Since you say you're also worried about the potential effects of caffeine on the gastric sphincter and you aren't opposed to trying pills, you might also try analogous compounds like theobromine and theophylline if the caffeine still exacerbates your GERD (standard reminders to avoid stacking up multiple stimulants on top of each other and to check in with your doctor about any supplements.)
posted by kagredon at 12:24 PM on April 6, 2015

You can buy caffeinated gum (designed for the military!) on Amazon. It comes in several flavors, and they're all pretty bad - they taste fine at first, but after a minute or so you taste the bitterness of the caffeine and it's pretty gross. However, I think it's worth it - the caffeine is absorbed through your mouth, not your stomach, so it's very fast acting and much less likely (in my experience) to upset your stomach.
posted by insectosaurus at 12:41 PM on April 6, 2015

Best answer: Umm, please don't take theophylline or other random supplements, or modafinil (barring the presence of a sleep disorder diagnosed by a doctor, of course). They could have side effects far worse than GERD.

Also, I forgot that you had mentioned antidepressants. If you're on an SSRI, have you played around with the time of day you take it? Also, might be worth a shot talking to your MD about switching to bupropion -- it's more of a stimulant than other antidepressants such as SSRIs are.

Getting more sleep may help, but life isn't always that easy. I wish I could snap my fingers and have time for 8 hours of sleep every night, but with my job it's physically impossible and I do need a cup of coffee or other caffeinated beverage in the morning. Yes, it's a mild addiction, but it's one that is shared by probably 75% of adults in the world, and unless you're chugging 10 red bulls in a row every day or something, a cup or two of coffee per day is very, very unlikely to cause you any harm in any way.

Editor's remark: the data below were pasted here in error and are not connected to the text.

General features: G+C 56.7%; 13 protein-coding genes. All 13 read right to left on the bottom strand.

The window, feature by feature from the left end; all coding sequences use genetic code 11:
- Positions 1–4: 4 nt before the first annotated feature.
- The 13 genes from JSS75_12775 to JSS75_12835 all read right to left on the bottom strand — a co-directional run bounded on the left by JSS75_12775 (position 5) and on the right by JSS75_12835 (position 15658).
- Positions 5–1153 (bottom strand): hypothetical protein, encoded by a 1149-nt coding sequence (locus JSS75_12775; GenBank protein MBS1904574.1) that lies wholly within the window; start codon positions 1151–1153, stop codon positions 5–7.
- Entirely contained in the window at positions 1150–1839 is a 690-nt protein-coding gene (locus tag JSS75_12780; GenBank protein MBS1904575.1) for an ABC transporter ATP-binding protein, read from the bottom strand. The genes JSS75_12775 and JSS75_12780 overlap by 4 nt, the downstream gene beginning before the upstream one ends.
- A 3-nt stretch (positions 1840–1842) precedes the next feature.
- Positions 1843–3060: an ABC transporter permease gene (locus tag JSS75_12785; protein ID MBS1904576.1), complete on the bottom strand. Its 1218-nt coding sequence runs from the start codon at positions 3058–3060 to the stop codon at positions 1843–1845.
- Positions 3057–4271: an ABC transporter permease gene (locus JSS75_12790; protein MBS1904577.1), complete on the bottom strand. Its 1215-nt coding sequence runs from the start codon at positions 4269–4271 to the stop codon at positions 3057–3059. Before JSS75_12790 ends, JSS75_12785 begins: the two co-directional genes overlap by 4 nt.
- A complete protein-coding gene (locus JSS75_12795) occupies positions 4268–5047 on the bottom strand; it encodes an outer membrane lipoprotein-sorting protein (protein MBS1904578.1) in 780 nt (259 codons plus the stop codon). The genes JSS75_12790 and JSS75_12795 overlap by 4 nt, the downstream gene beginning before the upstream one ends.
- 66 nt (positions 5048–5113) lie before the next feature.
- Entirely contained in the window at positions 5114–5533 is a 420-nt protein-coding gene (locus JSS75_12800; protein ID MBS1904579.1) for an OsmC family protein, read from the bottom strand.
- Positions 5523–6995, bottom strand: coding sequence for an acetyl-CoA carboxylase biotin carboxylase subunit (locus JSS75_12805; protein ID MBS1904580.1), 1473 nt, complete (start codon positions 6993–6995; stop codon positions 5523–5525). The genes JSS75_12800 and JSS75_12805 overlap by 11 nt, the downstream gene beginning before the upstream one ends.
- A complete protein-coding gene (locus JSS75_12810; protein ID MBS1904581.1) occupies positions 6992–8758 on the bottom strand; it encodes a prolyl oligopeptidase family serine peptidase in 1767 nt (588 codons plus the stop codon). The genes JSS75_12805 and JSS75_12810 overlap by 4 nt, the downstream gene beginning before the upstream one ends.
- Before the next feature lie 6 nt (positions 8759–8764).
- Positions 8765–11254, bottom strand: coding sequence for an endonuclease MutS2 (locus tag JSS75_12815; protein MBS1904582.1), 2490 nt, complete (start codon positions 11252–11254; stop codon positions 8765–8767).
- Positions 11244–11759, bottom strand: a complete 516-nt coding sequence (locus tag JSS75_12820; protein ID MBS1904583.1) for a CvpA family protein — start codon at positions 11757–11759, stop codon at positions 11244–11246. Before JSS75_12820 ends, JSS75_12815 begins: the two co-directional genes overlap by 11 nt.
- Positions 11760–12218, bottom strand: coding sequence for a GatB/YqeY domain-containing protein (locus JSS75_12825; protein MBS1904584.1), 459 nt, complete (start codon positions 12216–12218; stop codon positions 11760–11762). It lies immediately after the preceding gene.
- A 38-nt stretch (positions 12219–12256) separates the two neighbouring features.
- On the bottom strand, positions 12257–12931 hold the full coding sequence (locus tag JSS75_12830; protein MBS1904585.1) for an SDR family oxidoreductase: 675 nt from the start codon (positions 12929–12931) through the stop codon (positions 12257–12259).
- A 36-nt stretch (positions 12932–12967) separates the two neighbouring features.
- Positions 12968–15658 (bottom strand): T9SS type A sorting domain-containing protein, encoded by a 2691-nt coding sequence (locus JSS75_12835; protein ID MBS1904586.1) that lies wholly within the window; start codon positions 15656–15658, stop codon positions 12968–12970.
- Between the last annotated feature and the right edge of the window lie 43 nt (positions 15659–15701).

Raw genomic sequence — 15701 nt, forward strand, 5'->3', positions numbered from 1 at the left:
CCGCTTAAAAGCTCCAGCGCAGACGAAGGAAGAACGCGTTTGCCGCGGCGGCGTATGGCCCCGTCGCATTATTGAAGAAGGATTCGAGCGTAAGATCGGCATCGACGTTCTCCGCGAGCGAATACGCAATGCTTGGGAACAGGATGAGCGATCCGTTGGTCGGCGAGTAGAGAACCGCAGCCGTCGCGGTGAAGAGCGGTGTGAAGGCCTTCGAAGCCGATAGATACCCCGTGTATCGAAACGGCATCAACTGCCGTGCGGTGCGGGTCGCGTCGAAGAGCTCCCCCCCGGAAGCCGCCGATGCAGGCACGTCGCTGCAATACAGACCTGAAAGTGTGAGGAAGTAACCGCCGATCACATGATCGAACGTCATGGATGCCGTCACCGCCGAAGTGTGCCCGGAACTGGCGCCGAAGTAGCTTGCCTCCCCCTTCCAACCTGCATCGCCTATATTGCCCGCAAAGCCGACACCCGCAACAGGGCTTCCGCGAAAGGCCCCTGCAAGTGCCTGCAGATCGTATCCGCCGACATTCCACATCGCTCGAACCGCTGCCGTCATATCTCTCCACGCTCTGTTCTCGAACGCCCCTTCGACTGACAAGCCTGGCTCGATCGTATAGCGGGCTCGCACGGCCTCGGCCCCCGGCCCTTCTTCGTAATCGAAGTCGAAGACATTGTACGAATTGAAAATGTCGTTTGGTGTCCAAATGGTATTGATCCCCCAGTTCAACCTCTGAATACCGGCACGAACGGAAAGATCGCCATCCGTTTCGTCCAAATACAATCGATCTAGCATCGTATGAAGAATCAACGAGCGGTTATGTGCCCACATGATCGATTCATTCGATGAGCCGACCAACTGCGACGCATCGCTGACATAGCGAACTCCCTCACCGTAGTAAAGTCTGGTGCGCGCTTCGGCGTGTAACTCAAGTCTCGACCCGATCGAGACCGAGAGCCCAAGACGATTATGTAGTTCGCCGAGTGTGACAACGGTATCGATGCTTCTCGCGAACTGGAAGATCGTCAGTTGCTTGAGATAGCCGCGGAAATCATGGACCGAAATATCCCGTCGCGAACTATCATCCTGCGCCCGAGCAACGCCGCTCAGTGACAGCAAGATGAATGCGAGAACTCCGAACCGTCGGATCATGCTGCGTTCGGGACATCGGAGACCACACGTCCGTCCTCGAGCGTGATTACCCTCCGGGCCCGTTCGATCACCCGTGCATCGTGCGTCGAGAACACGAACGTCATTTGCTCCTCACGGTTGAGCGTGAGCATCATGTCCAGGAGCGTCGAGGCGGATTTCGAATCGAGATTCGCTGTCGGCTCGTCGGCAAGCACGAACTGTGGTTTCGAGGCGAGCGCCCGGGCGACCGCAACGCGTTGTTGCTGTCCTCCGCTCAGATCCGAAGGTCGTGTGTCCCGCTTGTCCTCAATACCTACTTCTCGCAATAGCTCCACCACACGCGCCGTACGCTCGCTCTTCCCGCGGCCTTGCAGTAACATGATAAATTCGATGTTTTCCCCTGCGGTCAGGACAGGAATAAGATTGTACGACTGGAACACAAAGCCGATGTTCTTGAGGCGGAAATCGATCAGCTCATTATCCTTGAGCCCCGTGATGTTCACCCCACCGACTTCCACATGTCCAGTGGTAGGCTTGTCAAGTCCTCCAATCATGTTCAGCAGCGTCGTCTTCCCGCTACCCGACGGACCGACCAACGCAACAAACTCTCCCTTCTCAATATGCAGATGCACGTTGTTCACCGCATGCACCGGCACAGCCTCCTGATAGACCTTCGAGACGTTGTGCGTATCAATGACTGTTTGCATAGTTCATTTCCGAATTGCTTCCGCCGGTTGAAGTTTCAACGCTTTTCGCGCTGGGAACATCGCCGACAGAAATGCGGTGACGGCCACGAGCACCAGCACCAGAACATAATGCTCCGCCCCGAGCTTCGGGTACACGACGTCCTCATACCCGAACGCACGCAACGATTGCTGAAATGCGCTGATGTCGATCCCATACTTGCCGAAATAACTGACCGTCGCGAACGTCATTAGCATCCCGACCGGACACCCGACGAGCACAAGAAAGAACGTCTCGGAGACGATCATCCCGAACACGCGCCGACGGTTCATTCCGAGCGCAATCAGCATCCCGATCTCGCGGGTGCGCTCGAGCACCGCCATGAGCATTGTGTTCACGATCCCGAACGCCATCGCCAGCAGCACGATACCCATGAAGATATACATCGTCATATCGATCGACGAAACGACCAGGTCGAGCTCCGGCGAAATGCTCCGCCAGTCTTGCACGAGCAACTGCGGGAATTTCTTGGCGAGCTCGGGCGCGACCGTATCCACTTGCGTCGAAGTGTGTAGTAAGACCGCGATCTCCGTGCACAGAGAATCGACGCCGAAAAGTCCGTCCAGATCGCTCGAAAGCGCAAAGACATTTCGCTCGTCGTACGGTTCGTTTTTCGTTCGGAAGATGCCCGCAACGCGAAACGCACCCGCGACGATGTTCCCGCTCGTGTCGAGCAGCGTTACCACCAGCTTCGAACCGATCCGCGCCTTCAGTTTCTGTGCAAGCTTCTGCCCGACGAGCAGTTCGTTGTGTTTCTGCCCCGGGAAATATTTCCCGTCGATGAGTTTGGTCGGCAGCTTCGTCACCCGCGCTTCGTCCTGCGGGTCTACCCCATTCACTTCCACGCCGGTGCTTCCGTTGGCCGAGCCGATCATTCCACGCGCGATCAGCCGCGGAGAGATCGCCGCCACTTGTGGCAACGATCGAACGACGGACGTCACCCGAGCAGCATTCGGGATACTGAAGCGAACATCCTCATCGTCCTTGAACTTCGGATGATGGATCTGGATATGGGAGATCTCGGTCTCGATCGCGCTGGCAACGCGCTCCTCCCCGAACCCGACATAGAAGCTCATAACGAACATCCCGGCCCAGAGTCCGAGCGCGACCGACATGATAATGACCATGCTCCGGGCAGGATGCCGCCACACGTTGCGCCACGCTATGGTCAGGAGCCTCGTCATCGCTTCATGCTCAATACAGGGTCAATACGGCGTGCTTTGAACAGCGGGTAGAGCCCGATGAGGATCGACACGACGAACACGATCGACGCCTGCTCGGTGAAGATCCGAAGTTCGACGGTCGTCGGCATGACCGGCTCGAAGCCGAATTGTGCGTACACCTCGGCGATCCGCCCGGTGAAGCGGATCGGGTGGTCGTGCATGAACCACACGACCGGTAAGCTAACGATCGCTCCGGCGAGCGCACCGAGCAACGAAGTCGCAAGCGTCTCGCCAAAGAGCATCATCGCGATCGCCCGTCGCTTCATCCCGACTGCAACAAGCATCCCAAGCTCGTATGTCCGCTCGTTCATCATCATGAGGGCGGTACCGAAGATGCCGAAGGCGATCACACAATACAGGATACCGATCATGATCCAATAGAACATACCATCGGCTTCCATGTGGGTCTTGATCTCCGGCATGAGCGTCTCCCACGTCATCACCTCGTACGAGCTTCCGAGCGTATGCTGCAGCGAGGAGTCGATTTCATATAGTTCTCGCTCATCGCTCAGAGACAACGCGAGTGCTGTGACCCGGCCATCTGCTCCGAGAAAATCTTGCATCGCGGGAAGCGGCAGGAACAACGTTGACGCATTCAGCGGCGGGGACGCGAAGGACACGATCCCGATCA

posted by pimmscup at 1:20 PM on April 6, 2015 [3 favorites]

Have you been screened for ADHD? I was self-medicating mine with a lot of coffee and I was getting caffeine rebound headaches. While I was cutting back on coffee, I got evaluated for ADHD and I now take Concerta every day.

My doctor has said to me that my coffee drinking to treat my ADHD was pretty common, and the reason I was low on energy so frequently (and I had had blood tests and such done, so not like I was anemic or anything) was because being unfocused and trying to focus is a lot of work. My mind would be buzzing everywhere and doing anything all the way to completion was exhausting.

The Concerta helps me focus and even though it's a stimulant, it calms my brain down enough for me to complete tasks.
posted by sutel at 1:24 PM on April 6, 2015

I have both GERD and ADHD, and while some stims have no affect on the GERD, others can. For instance, Dexedrine was horrible for my GERD, yet great for my ADHD. So, be aware of that.

Personally, I take a low dose of Strattera, a nonstimulant. It doesn't inflame my GERD at all, and it also helps my ADHD and anxiety. However, it can also be sedating. Your doctor will be able to ive you answers.
posted by spinifex23 at 2:10 PM on April 6, 2015

I feel like a) placebo effect and b) addiction to caffeine are factors here. Caffeine is not a requirement to get things done or to feel like you have energy. It's become a mental crutch and a physical one, but you don't need coffee.

I would look at working out everyday, if you can. Getting yourself to go for that first week is tough, but once it's part of your routine, the amount of energy you have all day, every day is amazing. To me, it sounds a little less like coffee is the issue and more like you are in a rut. Lack of physical activity can do that.